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Artists push back against Christoph Büchel’s border wall project

Art News Southwest
Artists push back against Christoph Büchel’s border wall project. One of the eight border wall prototypes. (Courtesy U.S. Customs and Border Protection)

Swiss-Icelandic artist Christoph Büchel is facing blowback over his nonprofit arts group “MAGA,” which popped up late last year offering tours of the eight border wall prototypes currently on display at the border between San Diego, California and Tijuana, Mexico. Over 25 artists, art workers, and writers have contributed to an open letter calling out MAGA for normalizing the border wall by attempting to label it as an art installation.

MAGA, which echoes President Trump’s infamous campaign slogan (“Make America Great Again”), has primarily lobbied for the border wall mock-ups to be classified as a national monument under the 1906 Antiquities Act. Satirically positing Donald Trump as a “conceptual artist,” MAGA also charged fees for tours of the site, leaving from the leaving from The Museum of Contemporary Art San Diego (MCASD), and promised visitors that they would see “historic land art”.

Not so fast, said the open letter from activists in the art world, as they blasted Büchel, MCASD, and the gallery Hauser & Wirth (a gallery representing Büchel) for promoting and normalizing white supremacy. The New York Times and other media outlets that reported on the tours and petition without engaging with the appropriateness of the venture were also called out.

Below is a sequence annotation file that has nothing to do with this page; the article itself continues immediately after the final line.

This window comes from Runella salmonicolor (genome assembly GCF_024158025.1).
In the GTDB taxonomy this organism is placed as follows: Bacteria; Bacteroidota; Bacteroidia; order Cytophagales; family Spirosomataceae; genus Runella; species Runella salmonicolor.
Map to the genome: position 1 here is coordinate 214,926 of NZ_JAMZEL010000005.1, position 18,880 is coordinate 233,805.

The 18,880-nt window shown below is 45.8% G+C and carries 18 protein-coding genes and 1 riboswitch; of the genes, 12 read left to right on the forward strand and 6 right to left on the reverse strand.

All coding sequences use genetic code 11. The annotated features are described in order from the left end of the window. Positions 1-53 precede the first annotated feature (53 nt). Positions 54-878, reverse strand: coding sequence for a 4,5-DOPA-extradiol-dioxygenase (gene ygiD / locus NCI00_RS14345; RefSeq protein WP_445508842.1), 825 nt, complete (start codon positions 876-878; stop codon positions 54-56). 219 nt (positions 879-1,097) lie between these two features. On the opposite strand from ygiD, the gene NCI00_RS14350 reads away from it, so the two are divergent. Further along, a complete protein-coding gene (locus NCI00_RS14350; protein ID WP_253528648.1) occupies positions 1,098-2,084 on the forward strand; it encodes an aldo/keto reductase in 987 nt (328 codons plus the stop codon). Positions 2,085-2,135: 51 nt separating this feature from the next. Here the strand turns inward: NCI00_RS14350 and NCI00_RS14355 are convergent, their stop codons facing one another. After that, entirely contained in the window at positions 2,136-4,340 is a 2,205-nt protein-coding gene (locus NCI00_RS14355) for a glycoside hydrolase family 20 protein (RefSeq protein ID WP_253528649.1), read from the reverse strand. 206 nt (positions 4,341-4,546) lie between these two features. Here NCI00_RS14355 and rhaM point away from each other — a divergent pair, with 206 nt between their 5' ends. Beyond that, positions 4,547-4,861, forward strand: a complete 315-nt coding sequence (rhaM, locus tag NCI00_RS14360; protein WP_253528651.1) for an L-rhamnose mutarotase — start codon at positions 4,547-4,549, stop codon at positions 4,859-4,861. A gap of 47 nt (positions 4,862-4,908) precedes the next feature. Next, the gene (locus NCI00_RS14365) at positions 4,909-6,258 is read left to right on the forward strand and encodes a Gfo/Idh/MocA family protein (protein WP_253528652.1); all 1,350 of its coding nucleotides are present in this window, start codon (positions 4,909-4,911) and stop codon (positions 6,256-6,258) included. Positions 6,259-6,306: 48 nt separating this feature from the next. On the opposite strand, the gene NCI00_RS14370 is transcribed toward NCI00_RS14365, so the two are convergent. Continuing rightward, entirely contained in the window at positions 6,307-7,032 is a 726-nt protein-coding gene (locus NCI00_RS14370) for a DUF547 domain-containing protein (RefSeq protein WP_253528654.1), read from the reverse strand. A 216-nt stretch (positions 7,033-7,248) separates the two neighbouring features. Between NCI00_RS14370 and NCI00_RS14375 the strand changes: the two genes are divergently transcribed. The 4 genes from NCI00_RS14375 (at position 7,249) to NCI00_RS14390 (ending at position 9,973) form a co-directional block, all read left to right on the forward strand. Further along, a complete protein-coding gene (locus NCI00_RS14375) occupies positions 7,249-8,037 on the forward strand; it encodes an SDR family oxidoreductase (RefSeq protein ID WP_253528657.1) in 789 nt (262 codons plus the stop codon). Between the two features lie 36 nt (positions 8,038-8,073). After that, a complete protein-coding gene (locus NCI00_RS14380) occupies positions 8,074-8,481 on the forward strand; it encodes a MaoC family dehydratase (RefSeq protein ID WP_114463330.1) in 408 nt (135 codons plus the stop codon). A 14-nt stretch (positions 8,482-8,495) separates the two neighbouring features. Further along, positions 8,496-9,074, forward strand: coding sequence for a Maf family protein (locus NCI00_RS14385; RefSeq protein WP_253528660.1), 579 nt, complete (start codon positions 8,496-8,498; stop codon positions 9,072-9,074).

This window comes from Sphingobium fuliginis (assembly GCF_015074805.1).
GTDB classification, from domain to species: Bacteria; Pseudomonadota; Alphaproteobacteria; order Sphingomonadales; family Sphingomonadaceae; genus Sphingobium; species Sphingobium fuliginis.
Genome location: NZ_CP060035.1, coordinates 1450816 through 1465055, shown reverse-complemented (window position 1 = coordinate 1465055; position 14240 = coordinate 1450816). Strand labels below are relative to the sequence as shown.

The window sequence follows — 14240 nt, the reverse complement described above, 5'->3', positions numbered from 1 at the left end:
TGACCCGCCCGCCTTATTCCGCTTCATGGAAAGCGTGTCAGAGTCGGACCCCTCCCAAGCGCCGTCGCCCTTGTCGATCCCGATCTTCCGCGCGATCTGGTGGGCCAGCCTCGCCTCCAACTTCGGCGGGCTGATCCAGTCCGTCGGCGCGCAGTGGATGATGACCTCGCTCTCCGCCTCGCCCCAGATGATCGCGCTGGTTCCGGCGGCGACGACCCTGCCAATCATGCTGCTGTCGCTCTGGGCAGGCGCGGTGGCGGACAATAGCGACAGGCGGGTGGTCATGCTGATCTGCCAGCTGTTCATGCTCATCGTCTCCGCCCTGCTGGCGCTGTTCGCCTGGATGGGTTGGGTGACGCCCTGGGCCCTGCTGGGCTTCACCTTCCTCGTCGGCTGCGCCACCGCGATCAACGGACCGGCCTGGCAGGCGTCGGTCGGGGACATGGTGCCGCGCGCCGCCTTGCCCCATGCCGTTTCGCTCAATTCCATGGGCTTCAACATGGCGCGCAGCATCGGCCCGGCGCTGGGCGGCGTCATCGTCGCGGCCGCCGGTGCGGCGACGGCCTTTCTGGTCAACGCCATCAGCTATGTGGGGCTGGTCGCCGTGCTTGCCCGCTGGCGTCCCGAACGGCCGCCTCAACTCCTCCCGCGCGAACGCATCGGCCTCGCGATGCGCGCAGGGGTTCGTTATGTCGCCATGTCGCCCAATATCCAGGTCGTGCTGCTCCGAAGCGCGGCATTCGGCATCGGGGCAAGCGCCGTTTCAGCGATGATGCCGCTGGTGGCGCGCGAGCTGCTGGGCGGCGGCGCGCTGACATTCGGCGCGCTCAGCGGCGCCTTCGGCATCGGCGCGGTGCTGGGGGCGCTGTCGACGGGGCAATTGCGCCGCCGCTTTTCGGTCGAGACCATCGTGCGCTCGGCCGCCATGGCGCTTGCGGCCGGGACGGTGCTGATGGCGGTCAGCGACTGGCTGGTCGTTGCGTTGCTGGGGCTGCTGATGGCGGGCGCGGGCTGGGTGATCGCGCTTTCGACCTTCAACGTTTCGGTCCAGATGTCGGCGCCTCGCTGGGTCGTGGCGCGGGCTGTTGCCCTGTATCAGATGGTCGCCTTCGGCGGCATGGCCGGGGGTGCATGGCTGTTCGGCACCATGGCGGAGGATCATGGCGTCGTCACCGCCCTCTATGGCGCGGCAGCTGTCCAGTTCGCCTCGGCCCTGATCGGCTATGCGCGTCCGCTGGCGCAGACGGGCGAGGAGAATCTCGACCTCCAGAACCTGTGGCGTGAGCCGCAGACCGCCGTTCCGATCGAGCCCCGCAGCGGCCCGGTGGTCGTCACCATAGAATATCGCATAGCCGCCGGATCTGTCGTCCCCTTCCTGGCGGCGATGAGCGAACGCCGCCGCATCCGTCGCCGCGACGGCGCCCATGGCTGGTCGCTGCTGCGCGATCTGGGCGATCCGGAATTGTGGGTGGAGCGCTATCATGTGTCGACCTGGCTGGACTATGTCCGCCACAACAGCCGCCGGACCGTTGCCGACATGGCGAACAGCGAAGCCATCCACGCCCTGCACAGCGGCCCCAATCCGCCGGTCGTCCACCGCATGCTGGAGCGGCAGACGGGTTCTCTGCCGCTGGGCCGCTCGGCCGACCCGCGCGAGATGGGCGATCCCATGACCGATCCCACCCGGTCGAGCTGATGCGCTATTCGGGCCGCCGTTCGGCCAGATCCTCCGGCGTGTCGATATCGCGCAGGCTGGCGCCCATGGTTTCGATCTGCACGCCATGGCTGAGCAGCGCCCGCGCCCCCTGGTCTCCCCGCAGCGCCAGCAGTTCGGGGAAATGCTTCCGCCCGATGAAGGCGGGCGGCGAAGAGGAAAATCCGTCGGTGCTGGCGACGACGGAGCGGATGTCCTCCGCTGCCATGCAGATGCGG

As the full letter states, “We, the signatories of this letter, want to say it loud and clear that nothing about a xenophobic and white supremacist project, artifact, wall or building should ever be spectacularized and promoted by artists or arts institutions.”

In response to the allegations, MCASD has explicitly denied hosting MAGA’s tours via a Facebook post, saying that the museum was only used as an unofficial meeting point and was unaware of the group’s aim.

“To me, borders and walls can never just be abstract ideas to be conceptualized from a distance allowed by an exuberance of privilege and mobility,” LA-based artist and writer Gelare Khoshgozaran, who launched the letter, told Hyperallergic. “They are everyday lived experiences that have affected my body, my well-being and mental health, my family, my racialization and mobility, as well as my art and writing careers.”

At the time of writing, hundreds of artists, musicians, and activists from across North America have added their names to the letter.

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